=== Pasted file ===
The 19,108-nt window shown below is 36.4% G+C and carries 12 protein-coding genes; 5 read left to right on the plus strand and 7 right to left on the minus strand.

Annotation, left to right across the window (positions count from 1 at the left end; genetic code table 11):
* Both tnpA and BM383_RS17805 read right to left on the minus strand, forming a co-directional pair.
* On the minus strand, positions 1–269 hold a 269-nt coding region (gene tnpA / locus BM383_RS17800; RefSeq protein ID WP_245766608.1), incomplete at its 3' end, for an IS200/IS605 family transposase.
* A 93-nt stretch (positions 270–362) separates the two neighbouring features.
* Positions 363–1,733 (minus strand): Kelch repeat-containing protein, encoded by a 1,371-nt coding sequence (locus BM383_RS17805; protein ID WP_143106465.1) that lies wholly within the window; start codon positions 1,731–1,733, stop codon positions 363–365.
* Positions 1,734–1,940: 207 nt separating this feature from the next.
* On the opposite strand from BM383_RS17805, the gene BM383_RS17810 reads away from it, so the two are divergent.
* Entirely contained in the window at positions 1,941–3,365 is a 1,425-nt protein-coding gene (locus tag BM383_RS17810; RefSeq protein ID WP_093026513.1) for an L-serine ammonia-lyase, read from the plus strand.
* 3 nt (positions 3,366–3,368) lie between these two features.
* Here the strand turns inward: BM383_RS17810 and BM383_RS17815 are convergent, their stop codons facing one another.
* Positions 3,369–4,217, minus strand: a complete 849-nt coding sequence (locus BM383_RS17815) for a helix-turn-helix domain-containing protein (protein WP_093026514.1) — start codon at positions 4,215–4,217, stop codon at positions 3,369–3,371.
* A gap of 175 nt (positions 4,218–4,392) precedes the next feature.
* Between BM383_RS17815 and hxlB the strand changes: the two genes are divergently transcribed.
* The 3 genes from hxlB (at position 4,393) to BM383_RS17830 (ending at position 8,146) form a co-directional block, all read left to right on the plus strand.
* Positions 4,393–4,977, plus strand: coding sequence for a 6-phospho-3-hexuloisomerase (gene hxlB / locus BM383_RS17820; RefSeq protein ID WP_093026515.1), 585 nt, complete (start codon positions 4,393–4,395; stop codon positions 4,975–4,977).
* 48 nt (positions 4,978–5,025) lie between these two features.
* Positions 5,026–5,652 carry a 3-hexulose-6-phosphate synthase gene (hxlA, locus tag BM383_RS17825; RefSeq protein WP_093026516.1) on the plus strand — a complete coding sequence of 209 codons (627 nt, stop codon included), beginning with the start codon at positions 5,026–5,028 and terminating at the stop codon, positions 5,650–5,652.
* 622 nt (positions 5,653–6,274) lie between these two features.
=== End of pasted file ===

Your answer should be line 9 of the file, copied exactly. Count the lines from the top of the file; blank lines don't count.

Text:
* Entirely contained in the window at positions 1,941–3,365 is a 1,425-nt protein-coding gene (locus tag BM383_RS17810; RefSeq protein ID WP_093026513.1) for an L-serine ammonia-lyase, read from the plus strand.